Thomas et al v. Cannon et al

Filing 130

ORDER denying plaintiff's 39 Motion for Partial Summary Judgment; Pierce County Metro SWAT Team is dismissed as a defendant by Judge Barbara J. Rothstein.(RS)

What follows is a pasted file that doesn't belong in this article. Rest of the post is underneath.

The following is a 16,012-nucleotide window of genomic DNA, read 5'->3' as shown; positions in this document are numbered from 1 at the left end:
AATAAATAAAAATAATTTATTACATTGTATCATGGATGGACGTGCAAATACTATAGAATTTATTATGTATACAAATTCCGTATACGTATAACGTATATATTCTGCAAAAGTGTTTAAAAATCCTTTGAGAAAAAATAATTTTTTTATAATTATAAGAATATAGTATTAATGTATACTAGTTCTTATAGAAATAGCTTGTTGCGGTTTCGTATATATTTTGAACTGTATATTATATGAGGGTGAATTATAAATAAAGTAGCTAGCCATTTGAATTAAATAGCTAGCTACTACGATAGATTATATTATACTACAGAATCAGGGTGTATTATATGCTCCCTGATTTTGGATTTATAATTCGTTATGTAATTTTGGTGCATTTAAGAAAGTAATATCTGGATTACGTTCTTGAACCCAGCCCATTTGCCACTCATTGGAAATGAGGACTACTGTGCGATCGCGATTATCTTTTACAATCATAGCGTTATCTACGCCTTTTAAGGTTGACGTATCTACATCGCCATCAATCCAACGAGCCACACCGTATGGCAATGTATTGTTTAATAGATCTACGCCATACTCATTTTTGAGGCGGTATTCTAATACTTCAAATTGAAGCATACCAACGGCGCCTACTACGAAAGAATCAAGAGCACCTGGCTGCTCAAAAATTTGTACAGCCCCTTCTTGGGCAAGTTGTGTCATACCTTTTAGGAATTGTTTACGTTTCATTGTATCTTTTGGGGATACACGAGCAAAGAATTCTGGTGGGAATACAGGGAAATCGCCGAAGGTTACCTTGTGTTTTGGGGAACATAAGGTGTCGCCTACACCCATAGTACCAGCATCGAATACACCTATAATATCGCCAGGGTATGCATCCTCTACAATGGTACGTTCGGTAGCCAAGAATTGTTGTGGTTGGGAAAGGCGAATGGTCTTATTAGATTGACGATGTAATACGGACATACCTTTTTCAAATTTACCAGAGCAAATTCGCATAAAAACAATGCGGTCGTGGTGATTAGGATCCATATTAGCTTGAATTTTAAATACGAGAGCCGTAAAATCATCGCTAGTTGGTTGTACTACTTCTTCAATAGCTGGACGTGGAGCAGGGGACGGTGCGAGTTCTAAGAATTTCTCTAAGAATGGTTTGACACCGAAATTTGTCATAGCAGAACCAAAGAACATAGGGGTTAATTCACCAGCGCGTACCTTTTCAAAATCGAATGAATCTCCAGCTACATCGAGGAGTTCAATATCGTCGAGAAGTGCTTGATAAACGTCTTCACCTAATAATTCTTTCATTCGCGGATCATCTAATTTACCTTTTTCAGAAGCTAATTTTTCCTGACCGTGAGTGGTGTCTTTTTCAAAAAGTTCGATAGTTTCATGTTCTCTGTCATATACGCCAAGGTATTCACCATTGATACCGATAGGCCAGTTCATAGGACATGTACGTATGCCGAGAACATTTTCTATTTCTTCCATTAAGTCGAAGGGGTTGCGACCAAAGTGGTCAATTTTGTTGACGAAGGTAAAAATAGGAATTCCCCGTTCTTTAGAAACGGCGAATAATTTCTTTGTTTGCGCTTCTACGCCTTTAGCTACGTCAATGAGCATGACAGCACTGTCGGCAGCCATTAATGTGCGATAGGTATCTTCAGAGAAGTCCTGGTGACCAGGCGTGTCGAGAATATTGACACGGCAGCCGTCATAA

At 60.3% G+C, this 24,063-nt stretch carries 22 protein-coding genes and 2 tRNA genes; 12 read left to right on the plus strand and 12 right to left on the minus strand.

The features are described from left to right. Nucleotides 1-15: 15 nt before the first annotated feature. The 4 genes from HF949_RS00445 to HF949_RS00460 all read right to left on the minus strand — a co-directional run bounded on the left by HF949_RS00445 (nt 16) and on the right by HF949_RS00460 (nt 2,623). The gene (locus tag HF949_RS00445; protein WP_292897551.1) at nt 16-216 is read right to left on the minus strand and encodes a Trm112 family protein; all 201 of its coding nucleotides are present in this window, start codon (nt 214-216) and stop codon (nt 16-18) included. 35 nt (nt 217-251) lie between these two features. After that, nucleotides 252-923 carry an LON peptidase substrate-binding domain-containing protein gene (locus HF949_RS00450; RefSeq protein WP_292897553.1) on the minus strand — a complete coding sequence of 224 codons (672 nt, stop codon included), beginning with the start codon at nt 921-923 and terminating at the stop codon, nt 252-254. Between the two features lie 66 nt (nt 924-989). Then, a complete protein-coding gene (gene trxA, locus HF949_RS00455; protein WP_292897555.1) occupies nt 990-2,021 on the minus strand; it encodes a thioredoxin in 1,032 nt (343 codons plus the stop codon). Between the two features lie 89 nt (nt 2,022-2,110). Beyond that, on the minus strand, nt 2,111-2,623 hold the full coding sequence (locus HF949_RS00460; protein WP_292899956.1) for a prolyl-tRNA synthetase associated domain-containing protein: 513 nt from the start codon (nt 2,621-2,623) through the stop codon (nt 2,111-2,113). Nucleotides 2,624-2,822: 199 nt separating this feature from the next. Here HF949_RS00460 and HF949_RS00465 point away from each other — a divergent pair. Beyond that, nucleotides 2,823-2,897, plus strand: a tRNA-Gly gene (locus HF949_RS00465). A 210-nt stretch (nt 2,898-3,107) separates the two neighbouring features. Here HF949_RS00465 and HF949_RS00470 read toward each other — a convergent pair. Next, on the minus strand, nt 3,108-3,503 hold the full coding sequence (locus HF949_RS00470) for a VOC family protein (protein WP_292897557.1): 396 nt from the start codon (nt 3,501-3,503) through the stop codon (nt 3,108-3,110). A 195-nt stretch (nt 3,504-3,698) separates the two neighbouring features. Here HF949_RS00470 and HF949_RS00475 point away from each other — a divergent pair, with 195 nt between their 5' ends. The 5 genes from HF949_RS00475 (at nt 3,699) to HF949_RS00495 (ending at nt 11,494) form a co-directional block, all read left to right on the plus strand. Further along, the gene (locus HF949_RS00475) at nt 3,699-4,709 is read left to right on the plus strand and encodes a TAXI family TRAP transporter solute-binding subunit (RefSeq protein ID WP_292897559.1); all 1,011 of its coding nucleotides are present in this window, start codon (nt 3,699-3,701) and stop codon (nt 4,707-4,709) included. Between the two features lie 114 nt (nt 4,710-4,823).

Download PDF